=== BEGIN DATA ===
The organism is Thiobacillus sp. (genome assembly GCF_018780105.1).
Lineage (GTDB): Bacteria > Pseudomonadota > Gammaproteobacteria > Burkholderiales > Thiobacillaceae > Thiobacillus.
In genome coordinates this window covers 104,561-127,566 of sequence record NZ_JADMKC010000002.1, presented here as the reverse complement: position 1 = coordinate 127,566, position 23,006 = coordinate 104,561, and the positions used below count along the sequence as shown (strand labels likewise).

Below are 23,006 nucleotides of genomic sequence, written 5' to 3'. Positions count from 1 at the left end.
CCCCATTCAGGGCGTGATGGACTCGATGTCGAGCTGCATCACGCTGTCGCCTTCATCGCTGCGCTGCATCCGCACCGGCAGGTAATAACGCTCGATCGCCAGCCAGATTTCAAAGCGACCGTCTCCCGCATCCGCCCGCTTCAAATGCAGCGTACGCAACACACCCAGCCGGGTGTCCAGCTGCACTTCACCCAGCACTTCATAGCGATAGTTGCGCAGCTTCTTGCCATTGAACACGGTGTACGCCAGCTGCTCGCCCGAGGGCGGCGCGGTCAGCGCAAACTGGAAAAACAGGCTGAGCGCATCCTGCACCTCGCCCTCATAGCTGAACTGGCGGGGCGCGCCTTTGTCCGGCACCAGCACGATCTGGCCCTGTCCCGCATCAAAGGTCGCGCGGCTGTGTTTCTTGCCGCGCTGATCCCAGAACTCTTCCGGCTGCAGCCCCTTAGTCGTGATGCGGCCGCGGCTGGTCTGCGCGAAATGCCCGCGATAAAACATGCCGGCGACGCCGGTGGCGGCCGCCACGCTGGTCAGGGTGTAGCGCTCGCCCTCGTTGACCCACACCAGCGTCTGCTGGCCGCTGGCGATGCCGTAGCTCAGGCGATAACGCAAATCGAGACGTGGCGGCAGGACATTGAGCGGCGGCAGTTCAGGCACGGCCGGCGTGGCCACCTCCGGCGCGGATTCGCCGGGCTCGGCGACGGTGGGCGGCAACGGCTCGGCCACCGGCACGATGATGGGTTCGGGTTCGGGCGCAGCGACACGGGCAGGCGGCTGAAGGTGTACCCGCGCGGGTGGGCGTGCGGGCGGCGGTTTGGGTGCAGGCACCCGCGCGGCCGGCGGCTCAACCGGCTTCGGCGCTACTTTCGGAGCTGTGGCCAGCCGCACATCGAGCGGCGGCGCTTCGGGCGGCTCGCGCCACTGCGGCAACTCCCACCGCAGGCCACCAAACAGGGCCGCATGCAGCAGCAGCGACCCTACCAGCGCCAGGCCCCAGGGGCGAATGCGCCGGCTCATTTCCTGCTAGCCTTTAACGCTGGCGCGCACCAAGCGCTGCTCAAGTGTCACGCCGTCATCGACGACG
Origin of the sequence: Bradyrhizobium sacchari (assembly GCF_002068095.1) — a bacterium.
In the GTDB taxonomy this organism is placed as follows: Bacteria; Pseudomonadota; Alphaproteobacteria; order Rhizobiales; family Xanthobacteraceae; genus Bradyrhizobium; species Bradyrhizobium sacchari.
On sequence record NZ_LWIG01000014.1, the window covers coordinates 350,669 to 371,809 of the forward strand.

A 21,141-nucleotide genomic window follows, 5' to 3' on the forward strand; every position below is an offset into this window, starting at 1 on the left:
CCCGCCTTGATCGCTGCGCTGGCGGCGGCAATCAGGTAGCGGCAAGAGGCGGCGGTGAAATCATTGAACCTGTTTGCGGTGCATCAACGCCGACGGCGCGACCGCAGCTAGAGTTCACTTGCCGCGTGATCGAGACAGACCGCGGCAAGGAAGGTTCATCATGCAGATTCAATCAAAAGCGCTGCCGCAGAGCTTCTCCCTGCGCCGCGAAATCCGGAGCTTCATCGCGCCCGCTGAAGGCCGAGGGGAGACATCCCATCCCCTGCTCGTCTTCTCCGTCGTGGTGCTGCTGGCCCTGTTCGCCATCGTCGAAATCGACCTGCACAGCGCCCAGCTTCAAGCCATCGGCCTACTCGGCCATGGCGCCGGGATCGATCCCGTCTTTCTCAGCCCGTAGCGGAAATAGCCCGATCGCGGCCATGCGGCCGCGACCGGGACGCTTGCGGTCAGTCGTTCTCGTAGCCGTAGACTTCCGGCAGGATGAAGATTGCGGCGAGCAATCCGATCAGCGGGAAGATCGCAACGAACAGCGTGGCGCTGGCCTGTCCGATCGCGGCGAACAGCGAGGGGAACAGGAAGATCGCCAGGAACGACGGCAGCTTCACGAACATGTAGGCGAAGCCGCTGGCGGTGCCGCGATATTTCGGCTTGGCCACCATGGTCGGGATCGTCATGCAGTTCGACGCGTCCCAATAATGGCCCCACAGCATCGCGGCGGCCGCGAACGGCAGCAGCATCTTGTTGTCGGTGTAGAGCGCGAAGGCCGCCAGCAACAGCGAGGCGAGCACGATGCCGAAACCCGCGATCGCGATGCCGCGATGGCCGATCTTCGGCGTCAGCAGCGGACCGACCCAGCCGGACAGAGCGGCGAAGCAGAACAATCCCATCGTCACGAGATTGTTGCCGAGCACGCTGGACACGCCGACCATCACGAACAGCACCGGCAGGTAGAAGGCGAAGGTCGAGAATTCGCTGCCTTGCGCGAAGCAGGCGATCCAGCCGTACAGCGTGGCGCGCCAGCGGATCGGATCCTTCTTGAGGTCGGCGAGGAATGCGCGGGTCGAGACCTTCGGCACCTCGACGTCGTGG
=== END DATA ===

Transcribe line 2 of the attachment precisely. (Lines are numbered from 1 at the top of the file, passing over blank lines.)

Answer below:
Lineage (GTDB): Bacteria > Pseudomonadota > Gammaproteobacteria > Burkholderiales > Thiobacillaceae > Thiobacillus.